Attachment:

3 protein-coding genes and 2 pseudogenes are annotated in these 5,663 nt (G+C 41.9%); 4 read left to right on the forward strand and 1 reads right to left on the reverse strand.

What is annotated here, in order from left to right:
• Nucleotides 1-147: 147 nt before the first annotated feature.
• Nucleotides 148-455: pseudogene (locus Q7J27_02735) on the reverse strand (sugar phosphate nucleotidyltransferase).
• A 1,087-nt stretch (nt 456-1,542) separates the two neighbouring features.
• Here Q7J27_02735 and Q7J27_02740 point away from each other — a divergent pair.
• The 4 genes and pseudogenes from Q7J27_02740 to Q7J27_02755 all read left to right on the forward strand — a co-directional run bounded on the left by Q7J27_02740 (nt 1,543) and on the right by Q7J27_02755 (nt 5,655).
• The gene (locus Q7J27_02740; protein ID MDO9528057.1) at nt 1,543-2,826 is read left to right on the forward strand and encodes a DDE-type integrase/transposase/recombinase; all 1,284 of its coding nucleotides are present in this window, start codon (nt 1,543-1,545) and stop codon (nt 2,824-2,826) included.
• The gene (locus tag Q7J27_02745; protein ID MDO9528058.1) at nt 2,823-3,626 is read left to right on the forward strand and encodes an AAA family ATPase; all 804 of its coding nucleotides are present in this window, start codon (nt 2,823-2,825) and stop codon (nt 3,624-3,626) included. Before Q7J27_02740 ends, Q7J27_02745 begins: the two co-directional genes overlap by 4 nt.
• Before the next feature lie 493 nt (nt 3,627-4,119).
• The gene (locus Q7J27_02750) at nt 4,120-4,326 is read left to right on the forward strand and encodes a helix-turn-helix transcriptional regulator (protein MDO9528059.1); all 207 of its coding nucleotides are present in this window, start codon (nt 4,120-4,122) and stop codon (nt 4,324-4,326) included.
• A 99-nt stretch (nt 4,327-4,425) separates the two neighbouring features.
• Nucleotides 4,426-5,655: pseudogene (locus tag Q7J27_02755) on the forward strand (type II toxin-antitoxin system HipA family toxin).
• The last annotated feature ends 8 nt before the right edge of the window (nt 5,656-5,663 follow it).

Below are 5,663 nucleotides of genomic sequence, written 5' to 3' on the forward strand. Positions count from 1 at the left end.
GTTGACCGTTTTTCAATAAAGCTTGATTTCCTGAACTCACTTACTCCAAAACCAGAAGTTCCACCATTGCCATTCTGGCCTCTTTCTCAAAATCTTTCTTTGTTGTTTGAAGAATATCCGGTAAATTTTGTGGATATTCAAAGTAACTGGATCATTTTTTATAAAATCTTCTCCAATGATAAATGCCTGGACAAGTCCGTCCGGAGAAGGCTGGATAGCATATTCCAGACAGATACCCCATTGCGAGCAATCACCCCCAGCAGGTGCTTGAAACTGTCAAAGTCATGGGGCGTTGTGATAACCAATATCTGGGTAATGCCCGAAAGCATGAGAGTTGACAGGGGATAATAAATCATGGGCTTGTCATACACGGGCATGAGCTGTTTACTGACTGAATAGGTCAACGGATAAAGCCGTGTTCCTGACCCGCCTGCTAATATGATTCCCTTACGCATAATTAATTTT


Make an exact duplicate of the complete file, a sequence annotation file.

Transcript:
3 protein-coding genes and 2 pseudogenes are annotated in these 5,663 nt (G+C 41.9%); 4 read left to right on the forward strand and 1 reads right to left on the reverse strand.

What is annotated here, in order from left to right:
• Nucleotides 1-147: 147 nt before the first annotated feature.
• Nucleotides 148-455: pseudogene (locus Q7J27_02735) on the reverse strand (sugar phosphate nucleotidyltransferase).
• A 1,087-nt stretch (nt 456-1,542) separates the two neighbouring features.
• Here Q7J27_02735 and Q7J27_02740 point away from each other — a divergent pair.
• The 4 genes and pseudogenes from Q7J27_02740 to Q7J27_02755 all read left to right on the forward strand — a co-directional run bounded on the left by Q7J27_02740 (nt 1,543) and on the right by Q7J27_02755 (nt 5,655).
• The gene (locus Q7J27_02740; protein ID MDO9528057.1) at nt 1,543-2,826 is read left to right on the forward strand and encodes a DDE-type integrase/transposase/recombinase; all 1,284 of its coding nucleotides are present in this window, start codon (nt 1,543-1,545) and stop codon (nt 2,824-2,826) included.
• The gene (locus tag Q7J27_02745; protein ID MDO9528058.1) at nt 2,823-3,626 is read left to right on the forward strand and encodes an AAA family ATPase; all 804 of its coding nucleotides are present in this window, start codon (nt 2,823-2,825) and stop codon (nt 3,624-3,626) included. Before Q7J27_02740 ends, Q7J27_02745 begins: the two co-directional genes overlap by 4 nt.
• Before the next feature lie 493 nt (nt 3,627-4,119).
• The gene (locus Q7J27_02750) at nt 4,120-4,326 is read left to right on the forward strand and encodes a helix-turn-helix transcriptional regulator (protein MDO9528059.1); all 207 of its coding nucleotides are present in this window, start codon (nt 4,120-4,122) and stop codon (nt 4,324-4,326) included.
• A 99-nt stretch (nt 4,327-4,425) separates the two neighbouring features.
• Nucleotides 4,426-5,655: pseudogene (locus tag Q7J27_02755) on the forward strand (type II toxin-antitoxin system HipA family toxin).
• The last annotated feature ends 8 nt before the right edge of the window (nt 5,656-5,663 follow it).

Below are 5,663 nucleotides of genomic sequence, written 5' to 3' on the forward strand. Positions count from 1 at the left end.
GTTGACCGTTTTTCAATAAAGCTTGATTTCCTGAACTCACTTACTCCAAAACCAGAAGTTCCACCATTGCCATTCTGGCCTCTTTCTCAAAATCTTTCTTTGTTGTTTGAAGAATATCCGGTAAATTTTGTGGATATTCAAAGTAACTGGATCATTTTTTATAAAATCTTCTCCAATGATAAATGCCTGGACAAGTCCGTCCGGAGAAGGCTGGATAGCATATTCCAGACAGATACCCCATTGCGAGCAATCACCCCCAGCAGGTGCTTGAAACTGTCAAAGTCATGGGGCGTTGTGATAACCAATATCTGGGTAATGCCCGAAAGCATGAGAGTTGACAGGGGATAATAAATCATGGGCTTGTCATACACGGGCATGAGCTGTTTACTGACTGAATAGGTCAACGGATAAAGCCGTGTTCCTGACCCGCCTGCTAATATGATTCCCTTACGCATAATTAATTTT